These Sedona Hikes Have Mystical Energy Vortexes, Towering Red Rocks, and Epic Views

Sedona hikes

Sedona, Arizona, is a hiker’s paradise – especially if you’re into bright red sandstone rocks and thriving desert greenery.

All of the best Sedona hikes will have you gaping in awe at the fiery colors or the gravity-defying rock formations. There are even a few spots spirit junkies love to visit due to their magical energy vortexes.

As with any hike – especially Arizona hikes – be sure to get an early start and pack lots of water. That Southwest desert sunshine is no joke.

Bell Rock Trail

bell rock sedona

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  • Length – 0.8 miles
  • Difficulty – Moderate
  • Directions – Take Highway 179 until you reach Forest Service Road. From there, you can park near the Courthouse Vista and begin your hike from the Bell Rock Trailhead.

Start your Sedona hiking adventure with the Bell Rock Trail. Although it’s just 0.8 miles long, this out-and-back is still rated as moderate, thanks to some scattered rock climbing sections. 

When you start this trail, you’ll have a lovely hike where you can take in the sunshine and blue skies. The challenge comes at the end when you try to scale Bell Rock itself. All 203 feet of elevation seem to be right at the end of the trail.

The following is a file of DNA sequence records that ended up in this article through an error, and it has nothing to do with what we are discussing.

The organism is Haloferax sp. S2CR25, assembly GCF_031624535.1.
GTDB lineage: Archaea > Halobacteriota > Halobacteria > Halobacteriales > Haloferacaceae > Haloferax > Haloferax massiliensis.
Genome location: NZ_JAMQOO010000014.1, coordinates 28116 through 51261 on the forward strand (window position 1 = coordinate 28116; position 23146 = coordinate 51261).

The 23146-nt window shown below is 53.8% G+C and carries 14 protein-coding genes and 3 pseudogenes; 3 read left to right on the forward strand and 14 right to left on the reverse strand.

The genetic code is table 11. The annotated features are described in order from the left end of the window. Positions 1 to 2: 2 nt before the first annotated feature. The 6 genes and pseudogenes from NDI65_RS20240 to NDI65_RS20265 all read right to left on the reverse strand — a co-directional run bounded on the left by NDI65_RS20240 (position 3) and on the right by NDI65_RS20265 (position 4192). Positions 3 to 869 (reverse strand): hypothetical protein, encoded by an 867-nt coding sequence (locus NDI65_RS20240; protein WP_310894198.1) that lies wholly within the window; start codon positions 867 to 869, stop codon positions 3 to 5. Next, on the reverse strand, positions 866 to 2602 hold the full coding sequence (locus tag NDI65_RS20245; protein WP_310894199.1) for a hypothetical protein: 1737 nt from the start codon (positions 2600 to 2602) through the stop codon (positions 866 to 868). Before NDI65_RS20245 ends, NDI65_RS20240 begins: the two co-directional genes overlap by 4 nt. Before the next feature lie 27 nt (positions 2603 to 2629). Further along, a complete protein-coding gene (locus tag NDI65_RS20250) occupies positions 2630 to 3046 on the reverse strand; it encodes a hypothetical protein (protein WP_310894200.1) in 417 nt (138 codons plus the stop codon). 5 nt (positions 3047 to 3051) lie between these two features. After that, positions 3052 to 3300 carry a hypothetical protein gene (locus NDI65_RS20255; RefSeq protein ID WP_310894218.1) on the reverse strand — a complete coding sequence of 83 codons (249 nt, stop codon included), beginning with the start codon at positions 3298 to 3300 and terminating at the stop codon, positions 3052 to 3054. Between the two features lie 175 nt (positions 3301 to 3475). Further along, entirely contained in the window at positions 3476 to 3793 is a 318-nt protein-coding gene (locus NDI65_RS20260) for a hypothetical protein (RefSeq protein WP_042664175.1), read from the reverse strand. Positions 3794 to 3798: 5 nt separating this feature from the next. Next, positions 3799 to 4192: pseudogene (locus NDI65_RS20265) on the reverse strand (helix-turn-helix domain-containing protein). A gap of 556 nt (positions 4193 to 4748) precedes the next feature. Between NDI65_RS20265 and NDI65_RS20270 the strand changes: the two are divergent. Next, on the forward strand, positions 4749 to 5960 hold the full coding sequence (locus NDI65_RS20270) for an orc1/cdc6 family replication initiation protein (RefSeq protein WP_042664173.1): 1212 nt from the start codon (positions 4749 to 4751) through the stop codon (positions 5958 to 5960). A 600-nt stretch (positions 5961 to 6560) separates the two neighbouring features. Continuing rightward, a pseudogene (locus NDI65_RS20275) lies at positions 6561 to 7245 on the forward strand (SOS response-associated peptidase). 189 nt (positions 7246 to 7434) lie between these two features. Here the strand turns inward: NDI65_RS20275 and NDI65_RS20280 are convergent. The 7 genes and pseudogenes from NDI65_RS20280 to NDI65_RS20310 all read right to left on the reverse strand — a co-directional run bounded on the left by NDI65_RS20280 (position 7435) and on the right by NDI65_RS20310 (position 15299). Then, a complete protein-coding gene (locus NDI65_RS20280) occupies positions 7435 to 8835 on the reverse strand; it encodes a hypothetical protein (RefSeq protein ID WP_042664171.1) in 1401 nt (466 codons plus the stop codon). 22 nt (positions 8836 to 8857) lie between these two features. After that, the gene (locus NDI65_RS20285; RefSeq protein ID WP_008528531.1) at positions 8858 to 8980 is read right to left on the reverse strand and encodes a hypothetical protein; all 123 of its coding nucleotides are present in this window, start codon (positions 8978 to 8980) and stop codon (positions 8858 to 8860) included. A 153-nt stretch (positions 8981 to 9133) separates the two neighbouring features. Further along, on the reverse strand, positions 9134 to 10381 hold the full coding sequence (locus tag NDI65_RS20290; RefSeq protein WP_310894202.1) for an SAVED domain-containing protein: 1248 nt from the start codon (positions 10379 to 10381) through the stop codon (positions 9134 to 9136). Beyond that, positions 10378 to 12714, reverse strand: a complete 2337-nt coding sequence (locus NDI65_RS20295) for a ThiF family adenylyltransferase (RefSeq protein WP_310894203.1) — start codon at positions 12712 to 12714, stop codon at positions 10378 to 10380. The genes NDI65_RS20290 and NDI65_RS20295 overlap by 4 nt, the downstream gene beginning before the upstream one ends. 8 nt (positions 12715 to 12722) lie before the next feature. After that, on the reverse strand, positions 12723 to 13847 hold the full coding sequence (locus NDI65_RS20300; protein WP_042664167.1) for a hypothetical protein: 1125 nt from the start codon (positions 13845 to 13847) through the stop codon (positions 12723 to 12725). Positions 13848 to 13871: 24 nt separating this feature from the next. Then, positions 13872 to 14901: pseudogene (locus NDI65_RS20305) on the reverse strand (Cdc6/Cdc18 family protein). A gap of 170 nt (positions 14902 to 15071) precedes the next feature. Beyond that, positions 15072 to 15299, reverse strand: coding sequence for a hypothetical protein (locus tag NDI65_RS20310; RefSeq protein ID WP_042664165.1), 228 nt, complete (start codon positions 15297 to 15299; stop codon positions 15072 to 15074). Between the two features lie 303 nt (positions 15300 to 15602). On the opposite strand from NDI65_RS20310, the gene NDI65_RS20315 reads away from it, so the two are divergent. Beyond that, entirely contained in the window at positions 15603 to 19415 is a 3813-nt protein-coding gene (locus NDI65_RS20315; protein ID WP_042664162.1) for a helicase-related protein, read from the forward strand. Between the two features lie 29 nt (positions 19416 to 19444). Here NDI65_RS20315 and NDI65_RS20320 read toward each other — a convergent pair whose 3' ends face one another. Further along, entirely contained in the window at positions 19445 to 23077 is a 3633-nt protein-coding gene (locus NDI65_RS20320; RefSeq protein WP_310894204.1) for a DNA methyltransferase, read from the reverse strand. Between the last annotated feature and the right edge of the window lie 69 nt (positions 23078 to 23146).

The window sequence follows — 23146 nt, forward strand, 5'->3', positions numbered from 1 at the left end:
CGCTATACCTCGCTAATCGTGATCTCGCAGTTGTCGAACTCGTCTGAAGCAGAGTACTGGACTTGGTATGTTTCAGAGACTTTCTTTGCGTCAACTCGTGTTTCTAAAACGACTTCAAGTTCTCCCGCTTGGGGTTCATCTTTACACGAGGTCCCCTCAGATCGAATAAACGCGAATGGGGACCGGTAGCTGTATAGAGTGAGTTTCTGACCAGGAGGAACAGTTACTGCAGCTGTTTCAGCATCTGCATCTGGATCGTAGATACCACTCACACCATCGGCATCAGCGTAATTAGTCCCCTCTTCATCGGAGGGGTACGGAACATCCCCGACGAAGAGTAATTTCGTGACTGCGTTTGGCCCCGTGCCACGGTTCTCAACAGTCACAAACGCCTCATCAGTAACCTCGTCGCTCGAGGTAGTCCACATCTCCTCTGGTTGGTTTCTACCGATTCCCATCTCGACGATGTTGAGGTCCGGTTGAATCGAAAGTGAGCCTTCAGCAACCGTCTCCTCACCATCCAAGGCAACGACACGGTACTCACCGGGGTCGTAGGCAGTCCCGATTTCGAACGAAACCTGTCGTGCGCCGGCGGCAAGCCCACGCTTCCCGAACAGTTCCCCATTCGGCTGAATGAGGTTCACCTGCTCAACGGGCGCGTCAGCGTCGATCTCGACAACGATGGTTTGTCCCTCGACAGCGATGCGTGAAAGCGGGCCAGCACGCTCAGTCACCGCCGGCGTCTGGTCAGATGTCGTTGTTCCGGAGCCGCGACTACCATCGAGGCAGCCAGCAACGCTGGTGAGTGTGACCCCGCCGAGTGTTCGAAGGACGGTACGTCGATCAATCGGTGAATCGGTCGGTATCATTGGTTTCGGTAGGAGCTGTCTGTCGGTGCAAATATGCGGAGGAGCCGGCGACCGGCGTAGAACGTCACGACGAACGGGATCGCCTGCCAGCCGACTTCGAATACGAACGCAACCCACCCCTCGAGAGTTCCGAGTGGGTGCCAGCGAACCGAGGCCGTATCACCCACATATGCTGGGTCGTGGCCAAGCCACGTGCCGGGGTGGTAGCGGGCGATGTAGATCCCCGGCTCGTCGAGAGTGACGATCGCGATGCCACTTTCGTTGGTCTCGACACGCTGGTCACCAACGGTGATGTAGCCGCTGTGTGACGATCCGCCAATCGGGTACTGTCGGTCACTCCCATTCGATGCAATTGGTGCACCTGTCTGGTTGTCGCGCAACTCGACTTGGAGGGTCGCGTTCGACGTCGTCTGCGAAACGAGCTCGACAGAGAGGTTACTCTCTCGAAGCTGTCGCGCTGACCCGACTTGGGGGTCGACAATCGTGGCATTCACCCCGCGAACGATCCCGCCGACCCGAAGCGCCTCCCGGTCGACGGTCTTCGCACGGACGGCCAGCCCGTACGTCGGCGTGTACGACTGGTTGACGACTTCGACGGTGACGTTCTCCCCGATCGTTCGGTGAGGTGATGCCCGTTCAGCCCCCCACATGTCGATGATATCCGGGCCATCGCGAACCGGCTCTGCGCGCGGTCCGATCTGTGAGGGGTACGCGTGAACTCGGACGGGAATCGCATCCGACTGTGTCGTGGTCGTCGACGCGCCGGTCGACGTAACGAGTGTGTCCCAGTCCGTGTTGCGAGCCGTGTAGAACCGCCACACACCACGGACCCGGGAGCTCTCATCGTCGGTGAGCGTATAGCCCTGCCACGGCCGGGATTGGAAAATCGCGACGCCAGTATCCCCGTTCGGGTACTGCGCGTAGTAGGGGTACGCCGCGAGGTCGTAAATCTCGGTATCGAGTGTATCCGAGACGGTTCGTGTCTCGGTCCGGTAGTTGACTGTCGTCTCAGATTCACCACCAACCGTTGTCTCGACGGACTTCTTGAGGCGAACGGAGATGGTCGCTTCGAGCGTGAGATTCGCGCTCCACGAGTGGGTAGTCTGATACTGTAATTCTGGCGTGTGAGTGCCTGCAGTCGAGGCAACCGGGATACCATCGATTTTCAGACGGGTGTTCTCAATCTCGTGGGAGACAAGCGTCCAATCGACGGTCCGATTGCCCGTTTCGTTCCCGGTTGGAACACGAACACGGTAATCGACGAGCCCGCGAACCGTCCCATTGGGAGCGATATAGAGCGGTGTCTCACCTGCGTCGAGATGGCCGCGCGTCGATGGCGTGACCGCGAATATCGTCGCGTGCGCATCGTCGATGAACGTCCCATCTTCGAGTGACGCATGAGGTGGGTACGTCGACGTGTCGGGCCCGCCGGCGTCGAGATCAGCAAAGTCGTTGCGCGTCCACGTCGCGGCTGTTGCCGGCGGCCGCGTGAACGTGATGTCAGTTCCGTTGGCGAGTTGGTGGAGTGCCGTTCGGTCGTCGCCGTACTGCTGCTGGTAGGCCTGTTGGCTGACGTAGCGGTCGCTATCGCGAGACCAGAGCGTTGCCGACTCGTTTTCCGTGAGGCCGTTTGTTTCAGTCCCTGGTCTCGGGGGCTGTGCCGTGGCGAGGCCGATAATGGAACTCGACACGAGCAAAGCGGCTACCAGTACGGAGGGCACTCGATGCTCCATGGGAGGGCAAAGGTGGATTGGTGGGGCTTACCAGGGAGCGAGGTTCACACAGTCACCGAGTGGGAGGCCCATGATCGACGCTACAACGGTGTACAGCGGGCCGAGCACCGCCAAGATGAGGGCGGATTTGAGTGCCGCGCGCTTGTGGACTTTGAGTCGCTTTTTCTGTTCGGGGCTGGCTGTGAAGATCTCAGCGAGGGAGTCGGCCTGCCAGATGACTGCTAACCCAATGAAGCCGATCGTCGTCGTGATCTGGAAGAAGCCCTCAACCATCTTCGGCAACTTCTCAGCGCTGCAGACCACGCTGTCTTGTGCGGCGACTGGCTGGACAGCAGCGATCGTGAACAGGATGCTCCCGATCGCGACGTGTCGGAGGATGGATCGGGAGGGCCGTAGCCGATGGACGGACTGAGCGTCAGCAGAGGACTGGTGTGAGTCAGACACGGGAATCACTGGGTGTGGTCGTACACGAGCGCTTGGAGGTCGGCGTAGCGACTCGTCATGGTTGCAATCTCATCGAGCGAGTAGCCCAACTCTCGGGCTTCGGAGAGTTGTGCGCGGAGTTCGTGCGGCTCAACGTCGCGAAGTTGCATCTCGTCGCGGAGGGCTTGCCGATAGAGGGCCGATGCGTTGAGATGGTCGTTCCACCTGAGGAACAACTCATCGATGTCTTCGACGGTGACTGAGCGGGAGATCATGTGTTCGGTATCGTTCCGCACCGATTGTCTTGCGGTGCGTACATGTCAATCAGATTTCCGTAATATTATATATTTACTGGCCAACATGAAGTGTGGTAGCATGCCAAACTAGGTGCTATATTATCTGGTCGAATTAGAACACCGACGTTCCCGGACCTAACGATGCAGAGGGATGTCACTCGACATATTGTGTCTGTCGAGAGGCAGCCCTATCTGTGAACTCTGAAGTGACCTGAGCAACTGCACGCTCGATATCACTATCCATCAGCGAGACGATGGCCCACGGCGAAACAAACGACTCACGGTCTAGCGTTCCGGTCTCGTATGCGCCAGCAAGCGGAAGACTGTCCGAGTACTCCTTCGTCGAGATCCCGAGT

While you might have to use handholds to help you out, most hikers can get themselves a good way up the Bell Rock climb. To get all the way to the top, you might need to put your rock climbing and belay skills to use, but most people don’t do that. Either way, you’ll get to take in the jaw-dropping views of the Sedona sandstone landscape.

Travel Tip – For an even longer Sedona hiking experience, combine the Bell Rock Trail with the nearby Courthouse Butte Loop Trail. That’ll be two incredible rock formations in just one (slightly longer) hike. Bell Rock is known for being a powerful energy vortex.

Devil’s Bridge Trail

devils bridge trail

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  • Length – 2 to 4.2 miles, depending on your starting point and your type of vehicle
  • Difficulty – Moderate
  • Directions – If you have a 4WD, you can start at the Devil’s Bridge Trailhead on Dry Creek Road, which will shorten your hike by a couple of miles. If you don’t have a 4WD, you’ll need to start at the Mescal Trailhead on Long Canyon Road and lengthen your hike a bit.

The Devil’s Bridge Trail is by far the most well-known hike in Sedona. Known for its gravity-defying red rock bridge – also known as Devil’s Bridge – this trail is a must-do on your Arizona vacation.